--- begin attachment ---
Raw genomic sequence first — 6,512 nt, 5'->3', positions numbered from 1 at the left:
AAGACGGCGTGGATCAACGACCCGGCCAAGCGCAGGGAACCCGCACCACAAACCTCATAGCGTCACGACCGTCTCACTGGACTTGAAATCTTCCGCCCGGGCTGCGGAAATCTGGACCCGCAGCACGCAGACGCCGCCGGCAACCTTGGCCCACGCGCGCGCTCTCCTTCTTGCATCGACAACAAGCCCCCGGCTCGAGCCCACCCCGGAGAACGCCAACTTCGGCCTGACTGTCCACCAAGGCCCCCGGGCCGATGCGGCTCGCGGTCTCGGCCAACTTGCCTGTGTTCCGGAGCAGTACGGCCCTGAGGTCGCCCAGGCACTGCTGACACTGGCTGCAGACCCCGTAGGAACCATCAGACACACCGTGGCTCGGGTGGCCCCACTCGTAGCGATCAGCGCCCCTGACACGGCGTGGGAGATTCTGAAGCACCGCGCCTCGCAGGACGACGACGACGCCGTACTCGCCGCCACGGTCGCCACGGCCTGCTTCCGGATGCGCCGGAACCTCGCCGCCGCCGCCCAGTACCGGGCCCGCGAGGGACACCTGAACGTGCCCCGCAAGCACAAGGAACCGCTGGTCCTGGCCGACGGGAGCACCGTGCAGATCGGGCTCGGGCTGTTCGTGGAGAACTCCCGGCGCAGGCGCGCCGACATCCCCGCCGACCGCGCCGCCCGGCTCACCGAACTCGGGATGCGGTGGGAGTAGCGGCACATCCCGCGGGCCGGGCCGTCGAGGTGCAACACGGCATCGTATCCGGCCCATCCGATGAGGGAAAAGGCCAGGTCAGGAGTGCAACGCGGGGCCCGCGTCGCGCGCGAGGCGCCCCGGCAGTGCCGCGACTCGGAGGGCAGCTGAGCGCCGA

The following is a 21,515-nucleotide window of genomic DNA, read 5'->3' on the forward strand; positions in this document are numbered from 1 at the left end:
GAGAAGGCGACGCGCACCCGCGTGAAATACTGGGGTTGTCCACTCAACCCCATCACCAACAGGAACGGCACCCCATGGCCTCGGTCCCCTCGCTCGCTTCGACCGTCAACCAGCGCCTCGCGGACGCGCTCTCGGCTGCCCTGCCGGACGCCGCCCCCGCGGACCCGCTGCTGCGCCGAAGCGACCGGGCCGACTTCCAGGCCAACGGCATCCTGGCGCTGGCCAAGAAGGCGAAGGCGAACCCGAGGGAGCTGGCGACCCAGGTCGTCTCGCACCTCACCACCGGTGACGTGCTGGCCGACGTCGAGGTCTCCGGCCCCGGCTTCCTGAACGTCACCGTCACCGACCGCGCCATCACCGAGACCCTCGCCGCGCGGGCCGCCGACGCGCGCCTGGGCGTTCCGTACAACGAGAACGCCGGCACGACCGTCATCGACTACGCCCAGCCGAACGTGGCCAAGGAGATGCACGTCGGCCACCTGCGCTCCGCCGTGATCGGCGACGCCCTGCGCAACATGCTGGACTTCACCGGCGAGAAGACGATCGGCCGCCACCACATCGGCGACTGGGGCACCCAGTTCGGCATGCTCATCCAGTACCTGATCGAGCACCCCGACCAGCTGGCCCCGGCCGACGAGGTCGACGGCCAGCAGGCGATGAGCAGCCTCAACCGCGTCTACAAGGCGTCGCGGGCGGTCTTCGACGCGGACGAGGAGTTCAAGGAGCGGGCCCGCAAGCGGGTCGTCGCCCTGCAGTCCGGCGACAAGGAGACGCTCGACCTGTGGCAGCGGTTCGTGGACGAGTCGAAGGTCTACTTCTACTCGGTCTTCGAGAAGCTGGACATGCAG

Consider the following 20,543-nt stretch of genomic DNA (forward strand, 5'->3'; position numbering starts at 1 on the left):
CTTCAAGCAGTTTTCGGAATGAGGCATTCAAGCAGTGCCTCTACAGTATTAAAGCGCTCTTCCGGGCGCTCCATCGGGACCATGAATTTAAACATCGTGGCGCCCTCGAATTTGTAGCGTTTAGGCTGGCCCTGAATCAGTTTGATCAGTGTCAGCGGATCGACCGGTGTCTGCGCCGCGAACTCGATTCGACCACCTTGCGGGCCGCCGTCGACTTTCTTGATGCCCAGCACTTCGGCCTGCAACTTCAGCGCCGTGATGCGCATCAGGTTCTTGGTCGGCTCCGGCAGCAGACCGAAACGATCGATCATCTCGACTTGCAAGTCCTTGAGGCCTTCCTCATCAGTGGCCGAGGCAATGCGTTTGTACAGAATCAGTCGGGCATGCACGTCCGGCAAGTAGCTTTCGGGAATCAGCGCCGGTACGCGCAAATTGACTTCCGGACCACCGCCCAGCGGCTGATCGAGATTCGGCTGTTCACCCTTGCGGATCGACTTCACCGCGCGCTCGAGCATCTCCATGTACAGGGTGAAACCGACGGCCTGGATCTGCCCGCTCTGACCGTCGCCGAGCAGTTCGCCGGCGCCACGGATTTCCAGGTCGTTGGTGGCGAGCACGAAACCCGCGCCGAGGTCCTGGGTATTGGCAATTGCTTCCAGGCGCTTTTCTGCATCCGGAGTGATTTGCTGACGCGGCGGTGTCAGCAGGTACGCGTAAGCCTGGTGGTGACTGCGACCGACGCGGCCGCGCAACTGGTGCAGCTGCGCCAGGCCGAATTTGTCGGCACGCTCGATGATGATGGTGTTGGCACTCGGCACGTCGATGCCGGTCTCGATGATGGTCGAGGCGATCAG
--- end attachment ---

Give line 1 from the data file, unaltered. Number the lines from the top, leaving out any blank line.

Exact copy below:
Raw genomic sequence first — 6,512 nt, 5'->3', positions numbered from 1 at the left: